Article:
The 2003 Winter Gallery exhibition of the Southold Historical Society was entitled "Rooted in the Soil: Southold's Agrarian Heritage." My wife Louise is on the exhibition committee and this show was largely our brainchild in conception and installation. It was an invitational opportunity for local artists to offer images of the local heritage and landscape in a local venue. I designed panels hung from chain to increase surface area of the room and I executed a carved mahogany frame done for a painting of a Long Island vineyard by my colleague in construction, Joan Chambers.
We were asked to submit a brief biographical statement, which I repeat here:
"Bennett Sykes Blackburn's life work is the realization of three-dimensional form. This has been a dialogue between the practical and the visionary. His Honors thesis at Wesleyan University explored both abstract woodcarving and furniture design. In the 25 years since moving to Long Island's North Fork, the practical side has morphed from commissioned furniture to the restoration and renovation of woodwork in historic houses. This has been both a livelihood and the means to a home, the circa 1815 Overton-Fitz house in Peconic.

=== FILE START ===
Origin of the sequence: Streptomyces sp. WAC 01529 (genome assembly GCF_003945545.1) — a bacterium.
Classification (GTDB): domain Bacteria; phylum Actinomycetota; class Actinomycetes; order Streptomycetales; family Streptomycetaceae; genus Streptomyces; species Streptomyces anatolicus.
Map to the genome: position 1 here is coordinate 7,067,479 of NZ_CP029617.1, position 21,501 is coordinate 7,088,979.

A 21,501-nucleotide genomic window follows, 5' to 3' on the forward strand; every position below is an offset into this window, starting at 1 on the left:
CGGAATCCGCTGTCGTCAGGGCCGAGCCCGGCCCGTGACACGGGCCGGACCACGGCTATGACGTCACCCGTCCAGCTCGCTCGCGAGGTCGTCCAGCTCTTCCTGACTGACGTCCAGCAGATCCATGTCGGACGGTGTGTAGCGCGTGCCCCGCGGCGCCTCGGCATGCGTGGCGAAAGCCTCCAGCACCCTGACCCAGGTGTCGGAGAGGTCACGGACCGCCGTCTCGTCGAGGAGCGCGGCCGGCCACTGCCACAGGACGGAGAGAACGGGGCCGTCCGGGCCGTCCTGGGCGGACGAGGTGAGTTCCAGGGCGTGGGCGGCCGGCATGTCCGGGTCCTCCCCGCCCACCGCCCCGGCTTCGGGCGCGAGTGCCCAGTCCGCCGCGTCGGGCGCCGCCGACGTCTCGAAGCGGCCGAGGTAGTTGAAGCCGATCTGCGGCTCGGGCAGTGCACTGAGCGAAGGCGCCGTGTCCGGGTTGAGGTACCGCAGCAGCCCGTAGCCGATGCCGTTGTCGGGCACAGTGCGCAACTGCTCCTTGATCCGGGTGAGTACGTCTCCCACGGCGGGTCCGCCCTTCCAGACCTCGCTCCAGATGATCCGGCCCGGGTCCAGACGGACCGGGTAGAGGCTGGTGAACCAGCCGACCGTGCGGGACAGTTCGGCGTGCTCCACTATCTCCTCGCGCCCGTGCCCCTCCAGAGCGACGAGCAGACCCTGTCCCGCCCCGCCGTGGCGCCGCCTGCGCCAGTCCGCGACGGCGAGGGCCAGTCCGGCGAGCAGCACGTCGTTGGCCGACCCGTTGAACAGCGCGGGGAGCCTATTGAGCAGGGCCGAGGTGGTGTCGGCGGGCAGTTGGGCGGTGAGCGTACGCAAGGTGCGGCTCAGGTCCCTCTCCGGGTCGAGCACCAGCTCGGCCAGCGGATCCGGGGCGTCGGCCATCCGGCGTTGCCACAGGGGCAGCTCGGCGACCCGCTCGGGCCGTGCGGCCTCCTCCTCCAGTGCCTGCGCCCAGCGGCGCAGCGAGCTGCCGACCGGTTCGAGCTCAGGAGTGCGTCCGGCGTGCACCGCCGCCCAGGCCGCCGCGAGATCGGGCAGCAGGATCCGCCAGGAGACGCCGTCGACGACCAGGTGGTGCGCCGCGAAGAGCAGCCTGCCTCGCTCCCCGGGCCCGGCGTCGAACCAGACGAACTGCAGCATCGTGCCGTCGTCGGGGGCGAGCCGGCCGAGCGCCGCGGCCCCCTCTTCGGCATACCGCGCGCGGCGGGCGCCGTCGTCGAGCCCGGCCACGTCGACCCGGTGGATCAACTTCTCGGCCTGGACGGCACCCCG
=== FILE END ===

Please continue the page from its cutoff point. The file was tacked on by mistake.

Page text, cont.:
Significant sculptural accomplishiments include a suite of four lifesized walnut figures at Duck Walk Winery; "The People of Fire," a suite of three bronzes depicting the stages of healing from childhood sexual abuse; the "Angel Series," complex abstract walnut carvings; the "Tourist Trap," for "Footfalls" in Greenport; Sykesgallery, North Adams, Massachusetts, a two year changing storefront installation; and learning to pay attention when the sculpture gods call.
Recent work has explored compression and tension compositions using fitted stone, steel rod and chain.
Wednesday evenings his studio hosts a meeting of the Peconic Wood Sculptors, whose work was the subject of the Southold Historical Society's 2001 exhibit, "Out of the Wood." More work can be seen at www.sykesgallery.com and in private collections across the USA."